- Written by webmin
Image courtesy oldcarbrochures.com
The clamor for a Jeep-branded compact pickup nowadays – and especially since Jeep released the Gladiator concept truck a few years back – is high, and reasonably so. Full-size pickup trucks – even those from Japanese manufacturers – have ballooned to mammoth proportions,and compact pickups are fast becoming an extinct species. Meanwhile, Jeeps are about the right size to fit on off-road trails, but nothing in Jeep’s (domestic) lineup offers a pickup bed. And before you mention the recently announced Mopar kit to convert a JK Unlimited into a half-cab pickup, that just don’t cut the mustard.
Yet at one point in time, Jeep did offer a compact pickup, one that came along right in time for consideration for our Class of 1986. Based on the XJ Cherokee, the MJ Comanche in fact shared just about everything with the four-door XJ from the doors forward, including the UniFrame chassis and the XJ’s choice of fuel-injected 2.5L four-cylinder engine, GM-sourced carbureted 2.8L V-6 engine, or Renault-sourced turbodiesel 2.1L four-cylinder. Also like the XJ, the MJ could be had in two- and four-wheel-drive – in fact, much early advertising for the MJ focused on the two-wheel-drive version, only casually mentioning the option of four-wheel drive. From the cab back, however, the MJ used a specially-designed subframe that connected to the forward UniFrame chassis and used a leaf-spring suspension similar to the XJ’s, but fitted with longer springs to handle heavier loads as well as a height-sensing proportioning valve that changed the brake bias when the bed had a load in it. Under its skin, the 1986 Comanche became a sort of one-year-only design, with the substructure forward of the firewall changing in 1987 to permit the longer 4.0L engine in both the XJ and MJ. Though Jeep continued to produce the MJ through 1992 – including the rare and desirable Eliminator versions – its fate was effectively sealed in 1987 when AMC came under the control of Chrysler, which already had its own compact pickup in the Dakota. Jeep built a total of 45,219 Comanches in 1986, the second-highest total for the MJ over its lifespan.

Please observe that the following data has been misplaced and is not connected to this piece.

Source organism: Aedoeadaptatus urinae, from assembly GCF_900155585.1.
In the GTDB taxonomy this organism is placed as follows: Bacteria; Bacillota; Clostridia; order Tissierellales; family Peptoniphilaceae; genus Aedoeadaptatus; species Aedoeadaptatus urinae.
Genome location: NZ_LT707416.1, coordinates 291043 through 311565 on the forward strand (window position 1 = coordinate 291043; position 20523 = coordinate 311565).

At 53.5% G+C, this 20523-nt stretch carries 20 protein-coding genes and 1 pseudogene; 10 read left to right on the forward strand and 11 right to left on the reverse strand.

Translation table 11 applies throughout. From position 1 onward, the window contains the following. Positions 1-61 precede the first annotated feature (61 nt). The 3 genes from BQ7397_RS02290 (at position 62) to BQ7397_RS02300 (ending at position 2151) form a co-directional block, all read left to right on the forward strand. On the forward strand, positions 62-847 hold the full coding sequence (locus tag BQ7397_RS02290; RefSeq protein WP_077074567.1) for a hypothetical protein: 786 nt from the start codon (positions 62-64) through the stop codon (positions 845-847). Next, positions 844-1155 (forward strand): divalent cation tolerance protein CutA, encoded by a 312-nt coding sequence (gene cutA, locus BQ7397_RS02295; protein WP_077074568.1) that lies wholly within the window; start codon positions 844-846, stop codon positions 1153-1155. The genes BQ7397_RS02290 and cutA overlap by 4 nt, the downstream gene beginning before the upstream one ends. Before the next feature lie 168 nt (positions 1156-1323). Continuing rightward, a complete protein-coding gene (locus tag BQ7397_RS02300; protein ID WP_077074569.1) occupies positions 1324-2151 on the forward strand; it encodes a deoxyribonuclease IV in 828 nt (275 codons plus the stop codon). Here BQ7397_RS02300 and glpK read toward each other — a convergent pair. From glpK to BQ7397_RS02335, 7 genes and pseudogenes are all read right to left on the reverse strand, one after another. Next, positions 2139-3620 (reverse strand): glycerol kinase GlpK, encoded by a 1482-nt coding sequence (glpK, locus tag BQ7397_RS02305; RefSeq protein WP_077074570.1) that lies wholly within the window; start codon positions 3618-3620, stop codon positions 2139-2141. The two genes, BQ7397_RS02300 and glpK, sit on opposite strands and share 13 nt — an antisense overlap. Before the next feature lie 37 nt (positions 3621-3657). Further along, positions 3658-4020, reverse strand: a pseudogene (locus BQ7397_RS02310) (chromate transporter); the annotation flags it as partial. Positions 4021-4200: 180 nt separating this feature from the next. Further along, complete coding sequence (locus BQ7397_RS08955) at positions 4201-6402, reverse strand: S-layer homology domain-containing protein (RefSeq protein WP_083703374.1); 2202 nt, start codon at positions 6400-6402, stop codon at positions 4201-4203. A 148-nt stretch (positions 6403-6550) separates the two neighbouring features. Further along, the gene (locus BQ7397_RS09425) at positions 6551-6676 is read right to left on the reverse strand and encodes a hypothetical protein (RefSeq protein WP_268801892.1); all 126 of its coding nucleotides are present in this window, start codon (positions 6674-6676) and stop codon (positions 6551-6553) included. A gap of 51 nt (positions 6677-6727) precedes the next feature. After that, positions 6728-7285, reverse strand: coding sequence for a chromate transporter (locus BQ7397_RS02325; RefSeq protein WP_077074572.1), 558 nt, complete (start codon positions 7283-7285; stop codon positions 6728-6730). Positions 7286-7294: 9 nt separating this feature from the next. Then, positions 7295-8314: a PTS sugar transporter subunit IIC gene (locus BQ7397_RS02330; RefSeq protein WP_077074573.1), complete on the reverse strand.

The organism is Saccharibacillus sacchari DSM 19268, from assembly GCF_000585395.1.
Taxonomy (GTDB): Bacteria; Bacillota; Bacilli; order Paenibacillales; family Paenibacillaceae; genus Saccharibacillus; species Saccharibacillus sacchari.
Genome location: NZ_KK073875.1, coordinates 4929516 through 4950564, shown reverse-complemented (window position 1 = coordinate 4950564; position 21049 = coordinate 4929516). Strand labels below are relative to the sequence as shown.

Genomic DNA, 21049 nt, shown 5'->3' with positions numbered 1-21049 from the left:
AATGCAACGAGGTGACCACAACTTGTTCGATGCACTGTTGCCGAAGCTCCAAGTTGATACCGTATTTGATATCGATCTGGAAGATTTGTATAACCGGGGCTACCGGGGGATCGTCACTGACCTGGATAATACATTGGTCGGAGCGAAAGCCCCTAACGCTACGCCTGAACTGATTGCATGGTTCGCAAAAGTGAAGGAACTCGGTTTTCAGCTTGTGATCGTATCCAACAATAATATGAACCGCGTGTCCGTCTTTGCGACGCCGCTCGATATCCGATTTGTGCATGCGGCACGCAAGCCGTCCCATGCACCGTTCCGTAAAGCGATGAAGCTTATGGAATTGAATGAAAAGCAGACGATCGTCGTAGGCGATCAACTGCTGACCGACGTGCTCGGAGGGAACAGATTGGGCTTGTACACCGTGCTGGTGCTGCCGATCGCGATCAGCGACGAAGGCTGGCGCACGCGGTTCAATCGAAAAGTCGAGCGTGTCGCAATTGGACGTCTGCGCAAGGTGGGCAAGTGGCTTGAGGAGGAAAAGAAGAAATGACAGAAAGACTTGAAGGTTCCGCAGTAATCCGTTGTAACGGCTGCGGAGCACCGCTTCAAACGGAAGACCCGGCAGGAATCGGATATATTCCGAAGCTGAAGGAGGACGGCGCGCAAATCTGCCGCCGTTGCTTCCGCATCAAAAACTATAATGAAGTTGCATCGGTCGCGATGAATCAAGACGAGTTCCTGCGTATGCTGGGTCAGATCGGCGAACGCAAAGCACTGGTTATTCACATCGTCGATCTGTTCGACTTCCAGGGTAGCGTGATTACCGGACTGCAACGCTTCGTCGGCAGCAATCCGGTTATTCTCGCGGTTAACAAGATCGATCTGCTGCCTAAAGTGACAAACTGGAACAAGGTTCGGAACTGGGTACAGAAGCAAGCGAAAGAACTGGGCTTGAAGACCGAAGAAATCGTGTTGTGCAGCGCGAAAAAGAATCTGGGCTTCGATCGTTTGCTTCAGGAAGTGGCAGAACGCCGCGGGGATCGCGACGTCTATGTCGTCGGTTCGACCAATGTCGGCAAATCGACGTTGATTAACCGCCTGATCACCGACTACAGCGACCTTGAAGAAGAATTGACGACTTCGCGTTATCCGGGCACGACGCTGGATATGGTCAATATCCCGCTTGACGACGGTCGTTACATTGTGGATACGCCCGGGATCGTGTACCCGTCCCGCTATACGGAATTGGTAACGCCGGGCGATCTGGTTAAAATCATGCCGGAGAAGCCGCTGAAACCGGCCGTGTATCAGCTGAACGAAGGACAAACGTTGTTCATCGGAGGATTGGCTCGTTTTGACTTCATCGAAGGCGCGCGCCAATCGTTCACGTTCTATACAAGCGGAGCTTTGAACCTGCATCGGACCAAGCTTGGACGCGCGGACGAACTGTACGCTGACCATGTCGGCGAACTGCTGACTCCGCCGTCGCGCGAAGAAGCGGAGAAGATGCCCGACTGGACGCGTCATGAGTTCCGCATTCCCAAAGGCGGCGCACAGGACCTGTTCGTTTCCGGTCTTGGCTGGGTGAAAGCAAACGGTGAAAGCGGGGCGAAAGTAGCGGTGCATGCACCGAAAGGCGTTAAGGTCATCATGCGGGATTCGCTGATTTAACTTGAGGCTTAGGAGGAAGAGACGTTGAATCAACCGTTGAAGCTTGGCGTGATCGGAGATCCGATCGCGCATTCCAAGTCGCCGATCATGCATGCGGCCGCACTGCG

We already know that the Comanche has a cult following, mostly among off-roaders who heavily modify their rigs. Our question today concerns the collectibility of these pickups: Would you put one in your garage dedicated to vehicles from 1986? Are we likely to see enthusiasts restoring them for AACA shows and for VMCCA tours, or are they destined to all become big-tired mudslinging beasts?